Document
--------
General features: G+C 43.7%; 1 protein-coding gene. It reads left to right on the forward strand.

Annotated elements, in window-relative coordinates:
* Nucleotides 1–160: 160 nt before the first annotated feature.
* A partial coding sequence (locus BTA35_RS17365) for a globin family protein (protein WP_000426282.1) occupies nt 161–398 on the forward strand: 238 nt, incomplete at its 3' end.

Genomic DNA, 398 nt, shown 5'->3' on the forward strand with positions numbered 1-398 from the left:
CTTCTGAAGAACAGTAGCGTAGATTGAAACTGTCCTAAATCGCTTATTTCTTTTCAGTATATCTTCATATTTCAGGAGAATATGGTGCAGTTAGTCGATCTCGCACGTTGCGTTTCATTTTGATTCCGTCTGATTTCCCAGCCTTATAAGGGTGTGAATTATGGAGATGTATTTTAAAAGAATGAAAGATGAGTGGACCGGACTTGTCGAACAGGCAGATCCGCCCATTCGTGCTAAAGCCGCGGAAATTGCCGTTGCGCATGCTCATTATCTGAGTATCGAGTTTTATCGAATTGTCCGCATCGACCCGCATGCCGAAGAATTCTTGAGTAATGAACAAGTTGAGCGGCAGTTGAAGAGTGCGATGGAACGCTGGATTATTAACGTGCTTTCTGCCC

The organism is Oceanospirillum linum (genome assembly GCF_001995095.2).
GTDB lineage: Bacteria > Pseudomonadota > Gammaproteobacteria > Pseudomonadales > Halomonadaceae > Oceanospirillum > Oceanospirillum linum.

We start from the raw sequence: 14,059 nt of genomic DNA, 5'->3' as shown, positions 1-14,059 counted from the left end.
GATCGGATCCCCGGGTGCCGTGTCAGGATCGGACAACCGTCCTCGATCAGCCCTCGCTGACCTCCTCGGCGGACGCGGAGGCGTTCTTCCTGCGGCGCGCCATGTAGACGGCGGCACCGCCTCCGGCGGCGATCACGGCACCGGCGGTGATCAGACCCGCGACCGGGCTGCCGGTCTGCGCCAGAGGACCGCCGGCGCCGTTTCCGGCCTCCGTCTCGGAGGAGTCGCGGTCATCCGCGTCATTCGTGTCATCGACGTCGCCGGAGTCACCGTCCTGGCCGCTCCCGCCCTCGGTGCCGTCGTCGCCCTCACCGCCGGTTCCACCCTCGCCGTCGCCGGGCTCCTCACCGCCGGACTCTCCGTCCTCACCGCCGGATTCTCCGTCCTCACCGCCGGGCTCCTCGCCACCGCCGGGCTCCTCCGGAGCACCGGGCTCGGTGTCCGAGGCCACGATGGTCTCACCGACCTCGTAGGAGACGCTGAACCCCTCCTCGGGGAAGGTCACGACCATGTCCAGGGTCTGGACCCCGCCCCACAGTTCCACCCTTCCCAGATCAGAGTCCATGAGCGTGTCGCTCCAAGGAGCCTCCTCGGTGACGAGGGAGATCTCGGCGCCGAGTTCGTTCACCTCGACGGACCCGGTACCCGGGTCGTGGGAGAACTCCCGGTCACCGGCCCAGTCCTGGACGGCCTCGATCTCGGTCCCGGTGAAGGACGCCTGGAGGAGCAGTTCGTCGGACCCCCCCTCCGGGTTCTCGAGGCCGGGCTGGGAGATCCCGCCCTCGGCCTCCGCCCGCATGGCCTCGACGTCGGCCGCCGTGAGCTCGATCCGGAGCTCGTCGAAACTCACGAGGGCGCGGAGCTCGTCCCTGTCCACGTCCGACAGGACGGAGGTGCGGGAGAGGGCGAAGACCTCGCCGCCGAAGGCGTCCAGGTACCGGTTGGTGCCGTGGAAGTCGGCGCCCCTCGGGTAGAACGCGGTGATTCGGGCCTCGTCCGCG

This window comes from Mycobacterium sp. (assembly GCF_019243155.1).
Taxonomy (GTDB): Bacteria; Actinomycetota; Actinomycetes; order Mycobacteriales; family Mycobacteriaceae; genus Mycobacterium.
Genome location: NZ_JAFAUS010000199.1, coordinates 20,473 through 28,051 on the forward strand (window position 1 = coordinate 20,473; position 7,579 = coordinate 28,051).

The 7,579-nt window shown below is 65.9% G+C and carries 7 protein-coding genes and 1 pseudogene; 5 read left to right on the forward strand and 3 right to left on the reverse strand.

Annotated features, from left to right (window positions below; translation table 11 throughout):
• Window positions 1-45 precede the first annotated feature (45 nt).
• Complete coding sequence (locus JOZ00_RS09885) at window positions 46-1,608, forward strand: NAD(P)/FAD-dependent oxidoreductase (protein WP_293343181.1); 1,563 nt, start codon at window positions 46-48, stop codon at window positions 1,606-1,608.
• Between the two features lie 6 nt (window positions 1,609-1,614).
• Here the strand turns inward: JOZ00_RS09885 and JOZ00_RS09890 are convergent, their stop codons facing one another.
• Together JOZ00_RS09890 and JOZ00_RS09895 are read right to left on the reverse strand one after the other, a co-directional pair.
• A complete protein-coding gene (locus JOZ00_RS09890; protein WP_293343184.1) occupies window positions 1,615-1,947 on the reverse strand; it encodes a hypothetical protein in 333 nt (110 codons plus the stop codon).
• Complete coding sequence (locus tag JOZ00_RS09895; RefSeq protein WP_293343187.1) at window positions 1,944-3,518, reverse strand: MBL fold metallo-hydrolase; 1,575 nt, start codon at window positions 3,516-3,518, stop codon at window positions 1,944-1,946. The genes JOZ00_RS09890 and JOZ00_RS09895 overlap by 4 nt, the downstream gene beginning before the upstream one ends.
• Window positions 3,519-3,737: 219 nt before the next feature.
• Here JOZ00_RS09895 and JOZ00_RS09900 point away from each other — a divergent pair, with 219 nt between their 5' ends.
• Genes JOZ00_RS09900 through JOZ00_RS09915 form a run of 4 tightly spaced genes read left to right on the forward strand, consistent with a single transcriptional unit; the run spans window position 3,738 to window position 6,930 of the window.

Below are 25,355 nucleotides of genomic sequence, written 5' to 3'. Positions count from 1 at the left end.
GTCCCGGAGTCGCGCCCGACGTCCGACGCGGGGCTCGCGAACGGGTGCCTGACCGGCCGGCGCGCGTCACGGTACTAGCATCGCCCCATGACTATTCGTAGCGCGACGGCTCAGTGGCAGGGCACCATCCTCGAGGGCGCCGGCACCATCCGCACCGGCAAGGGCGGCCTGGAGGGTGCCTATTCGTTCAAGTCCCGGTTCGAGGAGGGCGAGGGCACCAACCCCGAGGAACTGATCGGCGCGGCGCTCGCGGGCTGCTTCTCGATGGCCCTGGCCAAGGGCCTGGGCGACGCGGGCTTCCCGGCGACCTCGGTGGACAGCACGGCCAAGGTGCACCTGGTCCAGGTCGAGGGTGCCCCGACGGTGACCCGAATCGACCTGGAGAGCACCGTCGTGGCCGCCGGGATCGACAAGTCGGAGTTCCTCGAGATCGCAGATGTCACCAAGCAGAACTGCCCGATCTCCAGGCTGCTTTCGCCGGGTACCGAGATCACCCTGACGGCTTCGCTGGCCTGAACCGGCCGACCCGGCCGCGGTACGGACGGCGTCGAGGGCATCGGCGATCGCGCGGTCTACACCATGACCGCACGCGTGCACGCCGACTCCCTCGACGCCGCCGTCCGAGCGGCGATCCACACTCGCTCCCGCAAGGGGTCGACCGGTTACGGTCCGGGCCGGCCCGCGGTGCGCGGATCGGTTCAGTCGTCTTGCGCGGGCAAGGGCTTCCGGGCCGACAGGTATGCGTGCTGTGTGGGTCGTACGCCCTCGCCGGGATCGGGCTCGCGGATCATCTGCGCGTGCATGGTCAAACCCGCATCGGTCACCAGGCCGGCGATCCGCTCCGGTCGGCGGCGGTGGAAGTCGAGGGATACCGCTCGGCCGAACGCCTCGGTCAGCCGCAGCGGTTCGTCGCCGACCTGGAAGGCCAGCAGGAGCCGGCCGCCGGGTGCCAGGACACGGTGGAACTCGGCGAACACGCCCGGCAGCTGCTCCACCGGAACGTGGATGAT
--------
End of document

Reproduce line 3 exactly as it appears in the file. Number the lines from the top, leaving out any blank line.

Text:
* Nucleotides 1–160: 160 nt before the first annotated feature.